Confusion is central to the twisting plot of “Homecoming” when the psychological thriller returns to Amazon Prime on Friday, but at least two things are clear through all the gaslighting: Season 1 is much better in hindsight, and Season 2 has problems standing on its own.
The seven-episode drama opens on a mystery woman (played by Janelle Monáe) waking inside a small boat on a rural lake with no clue who she is or how she got there. Her disorientation is amplified by eerie Hitchcockian staging and music. The answers are tucked inside the next six episodes and, of course, a big reveal that should probably feel bigger.
The problem is that her journey, and the show’s other “new” riddles and subplots, seem designed to drive viewers back to the central story of last season. Things feel mechanical rather than risky and clandestine, serviceable rather than seductive. But such shortfalls may not be a problem for all viewers. Fans of last season might welcome an addendum to the mind-bending mystery they consumed in 2018, even if it’s just to remind them why the show was so good in the first place.
Disoriented characters and clandestine corporate malfeasance were also the building blocks of Season 1, but the talent of star Julia Roberts and the strong direction of “Mr. Robot’s” Sam Esmail made the complex and paranoid narrative pop — at least in dramatic terms. In the story, which was culled from a popular podcast, Roberts played the coordinator of a rehab program for vets suffering from PTSD. Stephan James played a former soldier in treatment at the facility, which was owned by a shady “wellness” company and military contractor, the Geist corporation. It was secretly administering a memory-erasing drug on the center’s patients, and it eventually weaponized the substance against those who discovered they were using humans as test subjects. Then the FBI stepped in...
Esmail and Roberts are back for Season 2, but only as co-producers. Now the series, which was created by Eli Horowitz and Micah Bloomberg, is directed by executive producer Kyle Patrick Alvarez (“13 Reasons Why”).
The story now: Geist has learned its lesson and is supposedly just making soap and other benign products for the home. But c’mon, what’s really being pumped out of its essential oils infuser?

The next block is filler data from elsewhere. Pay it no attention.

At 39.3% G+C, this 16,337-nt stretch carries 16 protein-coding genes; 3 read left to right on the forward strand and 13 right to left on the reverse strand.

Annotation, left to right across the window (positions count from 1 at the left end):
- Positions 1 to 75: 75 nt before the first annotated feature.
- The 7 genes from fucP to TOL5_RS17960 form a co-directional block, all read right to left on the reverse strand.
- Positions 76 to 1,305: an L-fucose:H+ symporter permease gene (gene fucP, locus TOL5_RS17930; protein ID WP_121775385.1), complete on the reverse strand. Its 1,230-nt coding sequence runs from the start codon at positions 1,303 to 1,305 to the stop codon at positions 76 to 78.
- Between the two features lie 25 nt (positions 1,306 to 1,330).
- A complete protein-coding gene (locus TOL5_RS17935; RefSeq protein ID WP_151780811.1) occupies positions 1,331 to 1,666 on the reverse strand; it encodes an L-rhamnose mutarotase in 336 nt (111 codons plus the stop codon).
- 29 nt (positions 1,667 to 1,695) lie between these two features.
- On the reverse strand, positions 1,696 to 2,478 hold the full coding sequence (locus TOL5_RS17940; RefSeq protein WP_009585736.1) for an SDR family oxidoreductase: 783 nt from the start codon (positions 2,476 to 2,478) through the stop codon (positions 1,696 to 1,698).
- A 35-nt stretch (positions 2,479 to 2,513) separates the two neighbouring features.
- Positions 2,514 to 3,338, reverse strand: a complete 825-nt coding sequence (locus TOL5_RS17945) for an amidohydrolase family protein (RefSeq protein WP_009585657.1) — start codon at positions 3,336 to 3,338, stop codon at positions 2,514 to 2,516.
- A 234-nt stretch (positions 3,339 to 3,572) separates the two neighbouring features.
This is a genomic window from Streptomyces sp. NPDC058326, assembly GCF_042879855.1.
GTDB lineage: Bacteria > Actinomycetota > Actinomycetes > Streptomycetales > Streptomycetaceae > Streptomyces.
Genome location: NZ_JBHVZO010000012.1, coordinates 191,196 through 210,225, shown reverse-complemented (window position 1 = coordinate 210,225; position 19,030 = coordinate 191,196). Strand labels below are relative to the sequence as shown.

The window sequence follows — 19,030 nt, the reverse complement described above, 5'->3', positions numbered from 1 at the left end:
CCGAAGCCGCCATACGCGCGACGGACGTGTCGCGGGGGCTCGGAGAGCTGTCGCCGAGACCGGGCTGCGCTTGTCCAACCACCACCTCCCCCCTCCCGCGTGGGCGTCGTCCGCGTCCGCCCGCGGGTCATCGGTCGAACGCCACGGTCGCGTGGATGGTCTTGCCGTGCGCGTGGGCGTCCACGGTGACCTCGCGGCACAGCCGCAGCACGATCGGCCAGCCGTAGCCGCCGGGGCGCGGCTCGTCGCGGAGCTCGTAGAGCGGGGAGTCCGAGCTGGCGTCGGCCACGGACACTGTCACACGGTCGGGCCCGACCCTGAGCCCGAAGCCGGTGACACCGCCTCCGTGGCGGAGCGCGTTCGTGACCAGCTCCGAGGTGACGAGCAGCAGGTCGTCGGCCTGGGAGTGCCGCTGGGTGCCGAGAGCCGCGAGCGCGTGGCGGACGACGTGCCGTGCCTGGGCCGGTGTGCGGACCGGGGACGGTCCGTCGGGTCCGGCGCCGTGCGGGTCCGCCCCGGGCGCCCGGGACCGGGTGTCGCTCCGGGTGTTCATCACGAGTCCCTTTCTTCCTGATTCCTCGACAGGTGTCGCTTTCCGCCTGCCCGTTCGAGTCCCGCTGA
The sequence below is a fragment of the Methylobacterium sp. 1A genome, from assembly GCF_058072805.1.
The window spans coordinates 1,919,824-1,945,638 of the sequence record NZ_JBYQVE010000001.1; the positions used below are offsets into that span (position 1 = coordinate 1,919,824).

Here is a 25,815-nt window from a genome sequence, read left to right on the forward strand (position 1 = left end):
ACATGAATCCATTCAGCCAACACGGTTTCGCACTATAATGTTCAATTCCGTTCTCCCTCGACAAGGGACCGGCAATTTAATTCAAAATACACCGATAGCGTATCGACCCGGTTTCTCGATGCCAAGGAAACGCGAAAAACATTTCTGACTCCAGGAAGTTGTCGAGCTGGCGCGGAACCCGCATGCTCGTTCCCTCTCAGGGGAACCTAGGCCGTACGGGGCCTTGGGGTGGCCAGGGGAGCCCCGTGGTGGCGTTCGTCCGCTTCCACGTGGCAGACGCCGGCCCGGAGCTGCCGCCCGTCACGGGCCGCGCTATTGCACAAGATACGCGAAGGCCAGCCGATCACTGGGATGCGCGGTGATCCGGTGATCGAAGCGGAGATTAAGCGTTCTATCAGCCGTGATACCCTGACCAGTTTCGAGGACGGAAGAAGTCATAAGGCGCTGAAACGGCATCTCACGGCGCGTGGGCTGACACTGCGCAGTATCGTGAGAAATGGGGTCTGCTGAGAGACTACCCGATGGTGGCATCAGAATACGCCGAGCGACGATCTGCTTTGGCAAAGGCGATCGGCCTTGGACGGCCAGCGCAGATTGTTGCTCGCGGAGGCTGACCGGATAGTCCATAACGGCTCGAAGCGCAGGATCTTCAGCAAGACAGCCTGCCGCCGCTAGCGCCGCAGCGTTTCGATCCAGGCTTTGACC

Monáe’s character is an enigma: Is she a military vet, a junkie, an attorney, or maybe none of those things? Unraveling her identity is the game, so explaining anything more is a virtual minefield of spoilers. Suffice it to say that there are multiple hairpin turns in her story, yet through it all the character doesn’t grow much. She’s used more as a device to transport viewers through a labyrinth of covert actions and reactions.
Returning characters include human guinea pig Walter (played by James) and Geist receptionist-turned-leader Audrey Temple (Hong Chau). She usurped the job from the obnoxious Colin Belfast (Bobby Cannavale) after he was implicated in the rehab scandal. Chau has a more substantial narrative to work with than Monáe, partly because her journey is rooted in Season 1, which was better at balancing character and story development.
Still, it’s frustrating to watch Audrey, who connived her way to the top, wring her hands like an unsure novice every time she faces the slightest of challenges. Perhaps it’s part of a larger ploy, but there’s not enough subtlety in the writing or performances to make her meekness feel like an intriguing layer of subterfuge.
Newcomers to the series include the company’s eccentric founder, Leonard Geist (Chris Cooper), and the military figure who challenges his business, the bulldozing Francine Bunda (Joan Cusack). Both add a bit of warmth and dark humor to this serious affair, dramatizing another facet of the timely issue of science versus state.
“Homecoming” episodes are short, clocking in at 30 minutes each, yet patience is still required. Or at least focus. Don’t watch while tired. Fans of the previous season may find themselves dedicated to sticking this one out, but this reviewer would have not hung in there if it weren’t her job to do so. It’s a forgettable follow-up, no memory-erasing drugs required.